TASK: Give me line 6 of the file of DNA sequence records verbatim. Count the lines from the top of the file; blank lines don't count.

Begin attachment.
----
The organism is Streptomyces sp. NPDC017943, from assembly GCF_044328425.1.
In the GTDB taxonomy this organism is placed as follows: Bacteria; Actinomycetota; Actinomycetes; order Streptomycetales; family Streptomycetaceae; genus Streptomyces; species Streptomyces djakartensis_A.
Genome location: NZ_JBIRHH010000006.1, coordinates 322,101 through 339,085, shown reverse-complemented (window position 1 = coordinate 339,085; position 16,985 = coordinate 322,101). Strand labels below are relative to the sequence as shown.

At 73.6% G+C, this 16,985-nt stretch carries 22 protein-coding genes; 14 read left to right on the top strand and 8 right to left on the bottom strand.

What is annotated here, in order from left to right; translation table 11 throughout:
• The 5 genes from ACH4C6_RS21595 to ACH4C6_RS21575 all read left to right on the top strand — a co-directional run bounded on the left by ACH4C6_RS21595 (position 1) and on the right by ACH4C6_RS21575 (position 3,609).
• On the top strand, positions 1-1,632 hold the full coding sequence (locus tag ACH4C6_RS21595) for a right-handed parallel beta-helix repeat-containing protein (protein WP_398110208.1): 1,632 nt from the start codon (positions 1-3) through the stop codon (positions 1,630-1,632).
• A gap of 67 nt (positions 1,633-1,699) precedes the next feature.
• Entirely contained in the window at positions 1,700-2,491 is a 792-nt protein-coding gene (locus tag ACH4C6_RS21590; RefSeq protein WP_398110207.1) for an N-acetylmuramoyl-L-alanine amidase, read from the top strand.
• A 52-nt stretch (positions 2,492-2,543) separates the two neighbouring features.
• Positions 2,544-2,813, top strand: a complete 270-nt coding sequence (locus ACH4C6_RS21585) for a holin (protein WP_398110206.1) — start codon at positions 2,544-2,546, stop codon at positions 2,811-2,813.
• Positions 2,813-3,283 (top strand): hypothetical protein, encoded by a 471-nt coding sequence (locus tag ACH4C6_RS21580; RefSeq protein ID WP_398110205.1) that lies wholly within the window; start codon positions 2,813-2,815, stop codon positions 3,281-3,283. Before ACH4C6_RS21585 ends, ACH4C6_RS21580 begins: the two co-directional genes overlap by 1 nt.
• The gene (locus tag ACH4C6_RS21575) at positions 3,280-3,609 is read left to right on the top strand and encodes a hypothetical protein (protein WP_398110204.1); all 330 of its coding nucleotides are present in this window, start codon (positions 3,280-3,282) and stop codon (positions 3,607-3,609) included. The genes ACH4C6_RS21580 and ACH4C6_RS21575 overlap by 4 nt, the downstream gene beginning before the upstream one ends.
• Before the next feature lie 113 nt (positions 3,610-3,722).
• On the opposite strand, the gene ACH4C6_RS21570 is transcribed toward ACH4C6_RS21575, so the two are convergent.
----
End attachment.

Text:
• The 5 genes from ACH4C6_RS21595 to ACH4C6_RS21575 all read left to right on the top strand — a co-directional run bounded on the left by ACH4C6_RS21595 (position 1) and on the right by ACH4C6_RS21575 (position 3,609).